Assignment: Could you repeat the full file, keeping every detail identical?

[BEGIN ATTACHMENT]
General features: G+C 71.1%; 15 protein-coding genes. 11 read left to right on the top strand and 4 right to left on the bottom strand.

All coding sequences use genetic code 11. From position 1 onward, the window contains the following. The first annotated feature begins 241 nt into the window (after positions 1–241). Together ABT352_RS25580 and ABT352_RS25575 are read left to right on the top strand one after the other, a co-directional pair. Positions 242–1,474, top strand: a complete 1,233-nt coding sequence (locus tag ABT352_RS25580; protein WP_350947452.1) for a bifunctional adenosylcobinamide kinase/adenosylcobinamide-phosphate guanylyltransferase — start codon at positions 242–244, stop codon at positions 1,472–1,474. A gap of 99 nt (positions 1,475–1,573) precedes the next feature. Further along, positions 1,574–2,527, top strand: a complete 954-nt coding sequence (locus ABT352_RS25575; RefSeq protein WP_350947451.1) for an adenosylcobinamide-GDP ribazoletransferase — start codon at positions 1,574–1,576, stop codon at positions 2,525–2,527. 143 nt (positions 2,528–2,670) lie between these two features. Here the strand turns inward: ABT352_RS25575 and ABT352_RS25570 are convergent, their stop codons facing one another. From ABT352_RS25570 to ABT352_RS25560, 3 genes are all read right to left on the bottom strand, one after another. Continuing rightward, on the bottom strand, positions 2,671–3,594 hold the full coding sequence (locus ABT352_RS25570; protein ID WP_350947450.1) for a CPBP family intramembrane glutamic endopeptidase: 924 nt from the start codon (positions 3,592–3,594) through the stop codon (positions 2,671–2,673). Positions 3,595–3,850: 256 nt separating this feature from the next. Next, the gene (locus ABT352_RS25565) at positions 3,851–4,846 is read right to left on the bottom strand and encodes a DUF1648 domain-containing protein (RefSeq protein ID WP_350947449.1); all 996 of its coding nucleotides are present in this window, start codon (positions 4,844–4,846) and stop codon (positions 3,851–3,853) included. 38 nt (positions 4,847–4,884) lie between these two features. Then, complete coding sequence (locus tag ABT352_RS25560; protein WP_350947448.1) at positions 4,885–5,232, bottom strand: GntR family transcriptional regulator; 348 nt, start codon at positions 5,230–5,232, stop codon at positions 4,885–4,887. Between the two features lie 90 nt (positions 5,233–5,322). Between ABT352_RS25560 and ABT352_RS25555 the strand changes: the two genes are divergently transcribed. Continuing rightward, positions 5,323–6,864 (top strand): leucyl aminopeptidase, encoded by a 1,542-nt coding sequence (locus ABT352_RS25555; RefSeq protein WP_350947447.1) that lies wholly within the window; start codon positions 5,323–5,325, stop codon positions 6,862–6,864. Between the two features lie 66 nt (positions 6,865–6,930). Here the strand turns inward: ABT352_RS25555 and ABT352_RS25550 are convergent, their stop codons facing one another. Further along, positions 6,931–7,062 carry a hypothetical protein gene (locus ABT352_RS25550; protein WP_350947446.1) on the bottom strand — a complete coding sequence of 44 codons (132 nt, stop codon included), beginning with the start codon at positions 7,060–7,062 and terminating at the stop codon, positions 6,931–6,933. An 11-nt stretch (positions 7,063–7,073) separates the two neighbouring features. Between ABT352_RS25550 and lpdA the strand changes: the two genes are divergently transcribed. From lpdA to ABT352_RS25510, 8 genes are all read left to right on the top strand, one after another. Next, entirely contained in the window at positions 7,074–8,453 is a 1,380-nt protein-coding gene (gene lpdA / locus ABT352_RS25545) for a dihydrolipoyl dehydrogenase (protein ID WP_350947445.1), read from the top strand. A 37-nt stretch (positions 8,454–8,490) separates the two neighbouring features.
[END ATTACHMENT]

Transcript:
General features: G+C 71.1%; 15 protein-coding genes. 11 read left to right on the top strand and 4 right to left on the bottom strand.

All coding sequences use genetic code 11. From position 1 onward, the window contains the following. The first annotated feature begins 241 nt into the window (after positions 1–241). Together ABT352_RS25580 and ABT352_RS25575 are read left to right on the top strand one after the other, a co-directional pair. Positions 242–1,474, top strand: a complete 1,233-nt coding sequence (locus tag ABT352_RS25580; protein WP_350947452.1) for a bifunctional adenosylcobinamide kinase/adenosylcobinamide-phosphate guanylyltransferase — start codon at positions 242–244, stop codon at positions 1,472–1,474. A gap of 99 nt (positions 1,475–1,573) precedes the next feature. Further along, positions 1,574–2,527, top strand: a complete 954-nt coding sequence (locus ABT352_RS25575; RefSeq protein WP_350947451.1) for an adenosylcobinamide-GDP ribazoletransferase — start codon at positions 1,574–1,576, stop codon at positions 2,525–2,527. 143 nt (positions 2,528–2,670) lie between these two features. Here the strand turns inward: ABT352_RS25575 and ABT352_RS25570 are convergent, their stop codons facing one another. From ABT352_RS25570 to ABT352_RS25560, 3 genes are all read right to left on the bottom strand, one after another. Continuing rightward, on the bottom strand, positions 2,671–3,594 hold the full coding sequence (locus ABT352_RS25570; protein ID WP_350947450.1) for a CPBP family intramembrane glutamic endopeptidase: 924 nt from the start codon (positions 3,592–3,594) through the stop codon (positions 2,671–2,673). Positions 3,595–3,850: 256 nt separating this feature from the next. Next, the gene (locus ABT352_RS25565) at positions 3,851–4,846 is read right to left on the bottom strand and encodes a DUF1648 domain-containing protein (RefSeq protein ID WP_350947449.1); all 996 of its coding nucleotides are present in this window, start codon (positions 4,844–4,846) and stop codon (positions 3,851–3,853) included. 38 nt (positions 4,847–4,884) lie between these two features. Then, complete coding sequence (locus tag ABT352_RS25560; protein WP_350947448.1) at positions 4,885–5,232, bottom strand: GntR family transcriptional regulator; 348 nt, start codon at positions 5,230–5,232, stop codon at positions 4,885–4,887. Between the two features lie 90 nt (positions 5,233–5,322). Between ABT352_RS25560 and ABT352_RS25555 the strand changes: the two genes are divergently transcribed. Continuing rightward, positions 5,323–6,864 (top strand): leucyl aminopeptidase, encoded by a 1,542-nt coding sequence (locus ABT352_RS25555; RefSeq protein WP_350947447.1) that lies wholly within the window; start codon positions 5,323–5,325, stop codon positions 6,862–6,864. Between the two features lie 66 nt (positions 6,865–6,930). Here the strand turns inward: ABT352_RS25555 and ABT352_RS25550 are convergent, their stop codons facing one another. Further along, positions 6,931–7,062 carry a hypothetical protein gene (locus ABT352_RS25550; protein WP_350947446.1) on the bottom strand — a complete coding sequence of 44 codons (132 nt, stop codon included), beginning with the start codon at positions 7,060–7,062 and terminating at the stop codon, positions 6,931–6,933. An 11-nt stretch (positions 7,063–7,073) separates the two neighbouring features. Between ABT352_RS25550 and lpdA the strand changes: the two genes are divergently transcribed. From lpdA to ABT352_RS25510, 8 genes are all read left to right on the top strand, one after another. Next, entirely contained in the window at positions 7,074–8,453 is a 1,380-nt protein-coding gene (gene lpdA / locus ABT352_RS25545) for a dihydrolipoyl dehydrogenase (protein ID WP_350947445.1), read from the top strand. A 37-nt stretch (positions 8,454–8,490) separates the two neighbouring features.